Into the Dungeon (book excerpt)

(A tiny, rough-draft taste of my upcoming book, Not Going Gently. I would love to hear what you think! ~ Casey)

I wasn’t surprised when I walked up the stairs & found the eviction papers taped to my apartment door. I was just surprised that they took so long to appear. When my new house-mates first rent check bounced however, I knew it was time to start packing.  In a strange way it was exciting – I imagined the papers as a passport to a new life, like a baby bird kicked out of the nest and into a tornado.

Having a feeling that this was coming I had already began to prepare, and now my entire life was portable, fitting into two duffel bags and a backpack. I put the books I couldn’t bear to part with and a few sentimental things into boxes to be stored at a friend’s house, and after I had sold or given away everything I could, I set the rest out on the sidewalk and went back inside to clean.

San Francisco has a wonderful system – many people I know have furnished their entire apartments with treasures found on the street, and much of mine was as well – from the gorgeously ornate wrought-iron wall sconce the size of a semi-truck tire to the beautiful hand-blown glass bowl which I kept on the coffee table, filled with the soft glow of blue Christmas lights that I bought at a post-Halloween sale. They were cheap, so I stocked up. A person can never have enough tiny lights to practice their patience – or failing that – their cursing, as they tried to untangle them.
I put the remainder of my things in front of my apartment and went back upstairs to do some cleaning. After about an hour I glanced out the window & was astonished. What was a somewhat sizeable pile before, with chairs, a couch, various lamps, clothes & random other things that had found their way into my apartment had almost entirely disappeared. It was as if I had missed the middle part of the sped-up video where the maggots clean a dead rat down to bone.
Curious about this phenomenon, I wanted to gather more of my things and set them out there, then peek out from behind a curtain with a video camera and watch what happened. I imagined that there was a network of scavengers who prowled the neighborhoods in cars & on foot, looking for piles such as the one I had put outside, and when they found one the alarm went out. They got on their phones or cupped their hands around their mouth & made strange animal calls, alerting the rest of the foragers to the booty. Of course, in my head, they weren’t normal  people – they were some post-apocalyptic creatures, some with mechanical limbs, dressed in dusty black leather with wild hair & eyes, who had trailers made of steel & lethal stabby-things hooked to their flat-black Prius’s, and worked with lightning fast efficiency.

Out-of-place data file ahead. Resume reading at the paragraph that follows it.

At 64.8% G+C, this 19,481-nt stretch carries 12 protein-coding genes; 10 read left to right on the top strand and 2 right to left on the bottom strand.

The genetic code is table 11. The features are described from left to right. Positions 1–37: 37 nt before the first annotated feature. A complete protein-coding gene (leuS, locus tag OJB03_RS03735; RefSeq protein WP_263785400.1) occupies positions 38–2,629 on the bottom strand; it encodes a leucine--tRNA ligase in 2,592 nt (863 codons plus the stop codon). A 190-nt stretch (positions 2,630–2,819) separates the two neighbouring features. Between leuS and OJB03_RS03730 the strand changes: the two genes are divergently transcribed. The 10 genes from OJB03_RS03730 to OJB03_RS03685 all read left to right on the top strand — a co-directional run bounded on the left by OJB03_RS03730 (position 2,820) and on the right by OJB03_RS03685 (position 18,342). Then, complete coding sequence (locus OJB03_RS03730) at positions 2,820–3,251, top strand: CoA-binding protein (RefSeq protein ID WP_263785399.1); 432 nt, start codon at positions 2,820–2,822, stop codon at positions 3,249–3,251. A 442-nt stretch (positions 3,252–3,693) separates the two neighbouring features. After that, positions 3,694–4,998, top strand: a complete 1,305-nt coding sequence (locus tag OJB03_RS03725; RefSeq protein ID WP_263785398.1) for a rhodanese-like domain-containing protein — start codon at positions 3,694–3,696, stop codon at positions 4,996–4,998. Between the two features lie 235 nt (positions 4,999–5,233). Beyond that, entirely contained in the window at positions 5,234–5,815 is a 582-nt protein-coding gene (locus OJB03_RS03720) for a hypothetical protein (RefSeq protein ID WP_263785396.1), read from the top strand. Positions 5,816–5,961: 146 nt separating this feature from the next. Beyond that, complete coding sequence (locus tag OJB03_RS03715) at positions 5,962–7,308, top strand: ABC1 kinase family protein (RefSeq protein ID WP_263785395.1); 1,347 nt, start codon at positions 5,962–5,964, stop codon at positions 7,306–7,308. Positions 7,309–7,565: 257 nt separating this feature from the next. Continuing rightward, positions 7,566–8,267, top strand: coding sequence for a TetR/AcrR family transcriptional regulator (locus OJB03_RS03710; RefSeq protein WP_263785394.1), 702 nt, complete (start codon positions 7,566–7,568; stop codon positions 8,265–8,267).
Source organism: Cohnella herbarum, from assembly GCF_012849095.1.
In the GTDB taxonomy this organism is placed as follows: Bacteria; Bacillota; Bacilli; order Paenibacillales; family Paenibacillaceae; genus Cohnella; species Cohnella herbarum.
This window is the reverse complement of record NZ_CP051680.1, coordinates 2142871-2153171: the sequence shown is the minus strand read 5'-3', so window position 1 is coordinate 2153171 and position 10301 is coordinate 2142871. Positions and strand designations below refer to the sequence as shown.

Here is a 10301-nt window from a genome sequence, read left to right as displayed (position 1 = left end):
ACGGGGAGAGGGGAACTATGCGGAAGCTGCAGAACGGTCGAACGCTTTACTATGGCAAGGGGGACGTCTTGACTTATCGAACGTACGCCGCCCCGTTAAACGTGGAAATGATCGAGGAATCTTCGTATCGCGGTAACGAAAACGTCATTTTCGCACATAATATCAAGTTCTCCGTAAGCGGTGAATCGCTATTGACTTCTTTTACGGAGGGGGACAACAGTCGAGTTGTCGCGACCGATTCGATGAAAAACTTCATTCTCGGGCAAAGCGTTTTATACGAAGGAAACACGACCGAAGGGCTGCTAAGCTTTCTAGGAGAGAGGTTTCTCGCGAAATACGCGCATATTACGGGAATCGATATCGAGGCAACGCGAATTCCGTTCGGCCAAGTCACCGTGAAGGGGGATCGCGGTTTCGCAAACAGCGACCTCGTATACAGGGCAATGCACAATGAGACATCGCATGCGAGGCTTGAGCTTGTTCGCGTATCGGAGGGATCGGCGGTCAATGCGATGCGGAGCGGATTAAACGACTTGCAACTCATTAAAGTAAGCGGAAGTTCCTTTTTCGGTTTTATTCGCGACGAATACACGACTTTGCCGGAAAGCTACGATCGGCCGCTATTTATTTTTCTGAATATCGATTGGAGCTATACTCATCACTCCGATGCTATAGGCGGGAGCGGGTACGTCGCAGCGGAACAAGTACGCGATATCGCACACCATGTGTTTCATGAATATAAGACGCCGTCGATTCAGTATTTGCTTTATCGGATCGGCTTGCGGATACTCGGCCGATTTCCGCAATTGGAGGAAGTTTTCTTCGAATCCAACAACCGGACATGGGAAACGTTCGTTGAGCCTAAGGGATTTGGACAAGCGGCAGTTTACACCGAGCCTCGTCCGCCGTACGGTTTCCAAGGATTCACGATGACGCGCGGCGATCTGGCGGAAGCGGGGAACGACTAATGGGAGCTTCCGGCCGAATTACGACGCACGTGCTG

Unfortunately I didn’t have a video camera or anything else to set outside and lure them, so the mystery still remains unsolved.

I had previously announced on a social network my imminent eviction, and was offered a few places where I could rest my head by the wonderful community of freaks I called friends. Bean made it more difficult, as most were apologetically not able to host a tragic, homeless Klown as well as an 85 pound dog.

All except one, offered by a person named Bob who I had met only once before. It was a home in the middle of the Mission District of San Francisco, Bob spent five days of the week at work in New Jersey, flying back on the weekends on his employer’s dime, and the only other person who lived there was the woman who owned the house.
There was just one catch. Bob’s dog already called it home, and while to most humans he was the sweetest, most loving beast – he had been trained by a former owner to joyfully rip the throats out of any other animal he came within destroying distance of. Bean was welcome though, and that was the most important thing.

Bob picked me up a few days after we talked, and when we arrived at the house I couldn’t believe where I would be living. It was a beautiful two-story Victorian with an enormous red beauganvilla draped over the entry gate as if it were a portal to a different world. Shortly after, I realized how fitting that observation was as I met the owner (a woman who was perhaps in her late forties who had the look of someone who rated personal upkeep pretty low on the chart) & she told me about what the 2nd floor was primarily used for in this quiet, seemingly ordinary house…

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2 responses to “Into the Dungeon (book excerpt)

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